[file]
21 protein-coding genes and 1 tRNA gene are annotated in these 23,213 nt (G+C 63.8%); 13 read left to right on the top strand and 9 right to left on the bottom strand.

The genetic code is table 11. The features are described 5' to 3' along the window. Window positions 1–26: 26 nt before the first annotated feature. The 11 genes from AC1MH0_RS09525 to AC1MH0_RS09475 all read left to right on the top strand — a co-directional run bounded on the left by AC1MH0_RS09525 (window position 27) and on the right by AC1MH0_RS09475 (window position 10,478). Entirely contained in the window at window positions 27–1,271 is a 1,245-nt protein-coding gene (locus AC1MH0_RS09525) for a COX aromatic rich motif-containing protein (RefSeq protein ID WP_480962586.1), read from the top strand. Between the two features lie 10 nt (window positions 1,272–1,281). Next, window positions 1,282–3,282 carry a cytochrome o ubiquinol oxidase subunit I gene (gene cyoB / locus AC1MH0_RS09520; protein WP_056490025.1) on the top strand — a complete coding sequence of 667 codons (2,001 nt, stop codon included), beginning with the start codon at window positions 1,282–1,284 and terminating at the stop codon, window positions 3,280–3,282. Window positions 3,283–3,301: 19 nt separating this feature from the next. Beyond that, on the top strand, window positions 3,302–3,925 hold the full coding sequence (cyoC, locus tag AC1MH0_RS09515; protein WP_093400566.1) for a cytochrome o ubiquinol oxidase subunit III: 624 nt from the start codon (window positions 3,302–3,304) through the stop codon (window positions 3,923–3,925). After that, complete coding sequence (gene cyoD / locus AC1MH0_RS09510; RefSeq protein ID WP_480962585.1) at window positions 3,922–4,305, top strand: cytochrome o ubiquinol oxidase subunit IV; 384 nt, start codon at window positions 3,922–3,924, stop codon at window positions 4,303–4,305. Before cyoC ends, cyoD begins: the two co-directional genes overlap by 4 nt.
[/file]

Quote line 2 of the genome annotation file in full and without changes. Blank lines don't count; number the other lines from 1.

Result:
The genetic code is table 11. The features are described 5' to 3' along the window. Window positions 1–26: 26 nt before the first annotated feature. The 11 genes from AC1MH0_RS09525 to AC1MH0_RS09475 all read left to right on the top strand — a co-directional run bounded on the left by AC1MH0_RS09525 (window position 27) and on the right by AC1MH0_RS09475 (window position 10,478). Entirely contained in the window at window positions 27–1,271 is a 1,245-nt protein-coding gene (locus AC1MH0_RS09525) for a COX aromatic rich motif-containing protein (RefSeq protein ID WP_480962586.1), read from the top strand. Between the two features lie 10 nt (window positions 1,272–1,281). Next, window positions 1,282–3,282 carry a cytochrome o ubiquinol oxidase subunit I gene (gene cyoB / locus AC1MH0_RS09520; protein WP_056490025.1) on the top strand — a complete coding sequence of 667 codons (2,001 nt, stop codon included), beginning with the start codon at window positions 1,282–1,284 and terminating at the stop codon, window positions 3,280–3,282. Window positions 3,283–3,301: 19 nt separating this feature from the next. Beyond that, on the top strand, window positions 3,302–3,925 hold the full coding sequence (cyoC, locus tag AC1MH0_RS09515; protein WP_093400566.1) for a cytochrome o ubiquinol oxidase subunit III: 624 nt from the start codon (window positions 3,302–3,304) through the stop codon (window positions 3,923–3,925). After that, complete coding sequence (gene cyoD / locus AC1MH0_RS09510; RefSeq protein ID WP_480962585.1) at window positions 3,922–4,305, top strand: cytochrome o ubiquinol oxidase subunit IV; 384 nt, start codon at window positions 3,922–3,924, stop codon at window positions 4,303–4,305. Before cyoC ends, cyoD begins: the two co-directional genes overlap by 4 nt.